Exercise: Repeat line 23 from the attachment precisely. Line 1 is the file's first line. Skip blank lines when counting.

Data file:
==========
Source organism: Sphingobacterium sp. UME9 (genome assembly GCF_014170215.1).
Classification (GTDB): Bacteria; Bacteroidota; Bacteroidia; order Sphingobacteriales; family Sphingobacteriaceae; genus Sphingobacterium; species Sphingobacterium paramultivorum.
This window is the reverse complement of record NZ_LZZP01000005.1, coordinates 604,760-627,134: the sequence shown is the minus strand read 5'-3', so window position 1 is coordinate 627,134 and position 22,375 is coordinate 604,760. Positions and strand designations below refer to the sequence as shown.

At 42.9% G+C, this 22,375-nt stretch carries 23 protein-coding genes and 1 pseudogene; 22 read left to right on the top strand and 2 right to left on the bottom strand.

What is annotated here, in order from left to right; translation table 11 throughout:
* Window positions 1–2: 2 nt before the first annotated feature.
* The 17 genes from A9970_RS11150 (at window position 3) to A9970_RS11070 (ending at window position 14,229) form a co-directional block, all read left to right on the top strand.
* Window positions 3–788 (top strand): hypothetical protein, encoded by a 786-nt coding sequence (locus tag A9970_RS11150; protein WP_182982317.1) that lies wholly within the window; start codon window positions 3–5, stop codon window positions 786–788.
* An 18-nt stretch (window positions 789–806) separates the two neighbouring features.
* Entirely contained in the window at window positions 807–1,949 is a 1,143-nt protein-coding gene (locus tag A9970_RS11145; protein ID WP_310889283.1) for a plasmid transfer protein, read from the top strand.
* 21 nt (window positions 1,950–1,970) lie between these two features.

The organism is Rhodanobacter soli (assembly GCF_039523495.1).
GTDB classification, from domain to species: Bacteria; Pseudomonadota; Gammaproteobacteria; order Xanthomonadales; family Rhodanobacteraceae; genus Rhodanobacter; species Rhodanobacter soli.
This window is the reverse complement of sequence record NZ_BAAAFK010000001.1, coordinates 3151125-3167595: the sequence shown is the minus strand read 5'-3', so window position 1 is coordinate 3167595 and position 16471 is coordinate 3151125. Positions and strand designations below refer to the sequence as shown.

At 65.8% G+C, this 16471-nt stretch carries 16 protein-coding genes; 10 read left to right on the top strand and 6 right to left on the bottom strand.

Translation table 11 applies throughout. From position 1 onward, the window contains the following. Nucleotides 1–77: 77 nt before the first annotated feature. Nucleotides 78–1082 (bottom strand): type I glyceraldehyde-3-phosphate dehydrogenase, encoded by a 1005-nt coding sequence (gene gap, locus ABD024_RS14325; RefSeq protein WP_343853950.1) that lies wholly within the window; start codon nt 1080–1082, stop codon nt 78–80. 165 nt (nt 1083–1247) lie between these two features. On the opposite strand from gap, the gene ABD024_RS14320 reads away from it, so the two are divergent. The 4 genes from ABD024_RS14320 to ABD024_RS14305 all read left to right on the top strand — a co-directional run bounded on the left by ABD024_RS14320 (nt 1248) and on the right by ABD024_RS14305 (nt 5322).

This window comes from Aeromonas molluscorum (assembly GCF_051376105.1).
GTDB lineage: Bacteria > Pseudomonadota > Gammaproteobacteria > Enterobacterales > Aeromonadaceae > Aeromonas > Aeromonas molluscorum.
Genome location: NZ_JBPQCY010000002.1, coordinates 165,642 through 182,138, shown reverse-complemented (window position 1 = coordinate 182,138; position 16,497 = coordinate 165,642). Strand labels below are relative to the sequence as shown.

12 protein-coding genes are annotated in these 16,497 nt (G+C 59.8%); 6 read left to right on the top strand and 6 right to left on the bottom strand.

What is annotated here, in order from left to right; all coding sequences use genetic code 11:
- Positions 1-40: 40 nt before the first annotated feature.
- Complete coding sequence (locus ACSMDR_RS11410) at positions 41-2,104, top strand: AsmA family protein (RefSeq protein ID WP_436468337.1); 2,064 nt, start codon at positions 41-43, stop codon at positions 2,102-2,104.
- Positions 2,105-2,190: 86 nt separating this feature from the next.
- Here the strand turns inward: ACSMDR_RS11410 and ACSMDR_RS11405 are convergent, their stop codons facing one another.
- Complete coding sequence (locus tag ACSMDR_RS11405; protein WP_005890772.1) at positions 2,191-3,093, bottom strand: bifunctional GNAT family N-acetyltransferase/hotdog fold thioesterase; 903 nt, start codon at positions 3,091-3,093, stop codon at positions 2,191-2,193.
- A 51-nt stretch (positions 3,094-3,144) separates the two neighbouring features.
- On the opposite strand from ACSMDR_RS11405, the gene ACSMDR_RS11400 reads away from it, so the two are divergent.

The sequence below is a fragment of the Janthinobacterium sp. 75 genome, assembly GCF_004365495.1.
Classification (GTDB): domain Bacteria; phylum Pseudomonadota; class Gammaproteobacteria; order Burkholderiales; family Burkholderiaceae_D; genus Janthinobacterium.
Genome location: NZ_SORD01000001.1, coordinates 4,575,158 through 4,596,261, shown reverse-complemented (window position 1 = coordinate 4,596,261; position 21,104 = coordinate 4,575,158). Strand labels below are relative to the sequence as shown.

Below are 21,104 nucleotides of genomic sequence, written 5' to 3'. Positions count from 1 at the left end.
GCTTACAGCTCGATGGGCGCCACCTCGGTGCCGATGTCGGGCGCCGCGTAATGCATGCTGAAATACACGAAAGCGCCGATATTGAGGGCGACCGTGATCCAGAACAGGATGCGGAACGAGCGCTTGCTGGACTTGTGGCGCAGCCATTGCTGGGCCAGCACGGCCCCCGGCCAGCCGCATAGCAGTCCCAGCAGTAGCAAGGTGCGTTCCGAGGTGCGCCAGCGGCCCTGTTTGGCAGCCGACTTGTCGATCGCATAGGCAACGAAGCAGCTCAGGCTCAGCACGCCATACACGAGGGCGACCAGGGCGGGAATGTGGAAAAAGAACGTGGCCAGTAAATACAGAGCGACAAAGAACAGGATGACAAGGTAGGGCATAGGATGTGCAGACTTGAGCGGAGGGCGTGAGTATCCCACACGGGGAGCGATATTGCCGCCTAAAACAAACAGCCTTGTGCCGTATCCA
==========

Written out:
- Complete coding sequence (locus ACSMDR_RS11410) at positions 41-2,104, top strand: AsmA family protein (RefSeq protein ID WP_436468337.1); 2,064 nt, start codon at positions 41-43, stop codon at positions 2,102-2,104.